The joint venture will also be an issue moving forward because there are quite a few uncertainties that are not yet clarified. Firstly, we don’t know how much upfront cost there will be for setting up the digital bank and how much capital expenditure it will need.

Don’t get me wrong, yes, it is a good thing that they are trying to expand their business operations as well as build another stream of income but, they are trying to do too many things at the same time and no one knows if they will able to handle all of their on going projects.

5G License

On top of the digital banking license, Singtel is due to launch its 5G services in January 2021 and is set to roll out coverage for at least half of Singapore by the end of 2022 and establish full coverage by the end of 2025.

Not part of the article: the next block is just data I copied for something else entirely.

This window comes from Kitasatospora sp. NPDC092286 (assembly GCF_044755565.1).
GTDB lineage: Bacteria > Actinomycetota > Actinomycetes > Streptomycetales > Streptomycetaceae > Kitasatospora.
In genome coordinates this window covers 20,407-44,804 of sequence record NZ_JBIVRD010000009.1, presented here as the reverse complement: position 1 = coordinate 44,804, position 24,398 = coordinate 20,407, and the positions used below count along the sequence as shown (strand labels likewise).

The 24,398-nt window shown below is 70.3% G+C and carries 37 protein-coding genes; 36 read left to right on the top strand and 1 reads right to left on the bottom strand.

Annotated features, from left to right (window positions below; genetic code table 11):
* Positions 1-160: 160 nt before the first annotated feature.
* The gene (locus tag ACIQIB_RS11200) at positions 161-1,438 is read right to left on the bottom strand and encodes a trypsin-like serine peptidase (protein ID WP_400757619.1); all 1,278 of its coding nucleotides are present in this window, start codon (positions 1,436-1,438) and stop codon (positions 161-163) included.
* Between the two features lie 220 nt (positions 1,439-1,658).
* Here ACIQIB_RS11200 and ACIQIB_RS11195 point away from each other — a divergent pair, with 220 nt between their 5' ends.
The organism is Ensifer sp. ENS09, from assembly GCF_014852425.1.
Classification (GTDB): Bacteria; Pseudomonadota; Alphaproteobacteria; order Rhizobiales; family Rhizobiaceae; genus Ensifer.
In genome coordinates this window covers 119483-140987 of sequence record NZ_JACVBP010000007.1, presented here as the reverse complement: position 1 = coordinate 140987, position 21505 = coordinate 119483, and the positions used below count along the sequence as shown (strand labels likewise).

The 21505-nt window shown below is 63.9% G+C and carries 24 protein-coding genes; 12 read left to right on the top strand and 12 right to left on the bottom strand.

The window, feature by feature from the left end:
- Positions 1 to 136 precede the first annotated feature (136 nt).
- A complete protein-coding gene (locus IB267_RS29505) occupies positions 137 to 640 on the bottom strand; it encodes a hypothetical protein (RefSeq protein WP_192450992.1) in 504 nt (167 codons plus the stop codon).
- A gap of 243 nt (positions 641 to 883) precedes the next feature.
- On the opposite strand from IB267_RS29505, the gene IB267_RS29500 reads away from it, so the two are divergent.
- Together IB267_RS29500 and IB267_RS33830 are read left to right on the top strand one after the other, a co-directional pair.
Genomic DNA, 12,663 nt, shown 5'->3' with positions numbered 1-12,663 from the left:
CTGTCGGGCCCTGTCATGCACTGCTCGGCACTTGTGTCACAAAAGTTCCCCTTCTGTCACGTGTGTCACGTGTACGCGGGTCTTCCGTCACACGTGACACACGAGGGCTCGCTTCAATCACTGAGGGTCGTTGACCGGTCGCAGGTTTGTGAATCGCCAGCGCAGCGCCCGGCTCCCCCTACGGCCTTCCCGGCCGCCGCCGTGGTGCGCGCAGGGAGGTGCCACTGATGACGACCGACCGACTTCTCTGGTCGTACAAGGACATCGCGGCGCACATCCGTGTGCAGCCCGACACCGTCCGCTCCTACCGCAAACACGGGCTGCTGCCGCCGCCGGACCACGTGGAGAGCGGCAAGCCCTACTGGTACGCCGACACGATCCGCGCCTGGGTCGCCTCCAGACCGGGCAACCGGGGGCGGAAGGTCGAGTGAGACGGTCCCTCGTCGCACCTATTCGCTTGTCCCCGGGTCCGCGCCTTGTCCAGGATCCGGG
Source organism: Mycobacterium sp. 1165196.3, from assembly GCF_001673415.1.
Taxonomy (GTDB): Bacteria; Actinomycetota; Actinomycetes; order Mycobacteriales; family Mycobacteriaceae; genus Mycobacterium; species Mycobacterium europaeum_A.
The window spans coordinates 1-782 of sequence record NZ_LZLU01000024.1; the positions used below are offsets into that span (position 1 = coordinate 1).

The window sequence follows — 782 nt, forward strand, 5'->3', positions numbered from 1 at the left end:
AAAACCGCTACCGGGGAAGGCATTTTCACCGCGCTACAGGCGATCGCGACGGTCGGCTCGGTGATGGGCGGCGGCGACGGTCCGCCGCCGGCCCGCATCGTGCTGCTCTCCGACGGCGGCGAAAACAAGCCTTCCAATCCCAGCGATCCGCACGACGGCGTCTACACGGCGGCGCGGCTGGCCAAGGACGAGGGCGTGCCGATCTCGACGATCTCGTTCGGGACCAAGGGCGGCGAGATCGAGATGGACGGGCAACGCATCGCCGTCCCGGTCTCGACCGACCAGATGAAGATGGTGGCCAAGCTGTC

Not to mention the huge capital expenditure that will be incurred by Singtel when setting up the 5G infrastructure and to maintain the service.

Current Valuation

When we invest, I always emphasize that we should always buy companies at a reasonable valuation. It’s important to buy the company at a cheap or fair valuation as that allows you to buy with a huge margin of safety.

 PE RatioPB RatioAnnualized Dividend Yield
Singtel ($2.31)35.1x1.415.303%
Starhub ($1.21)14.4x3.874.132%

Note: The table takes into account a few assumptions such as the numbers used for Singtel is based on their FY2020 AR and the numbers used for Starhub is based on their 1H2020 results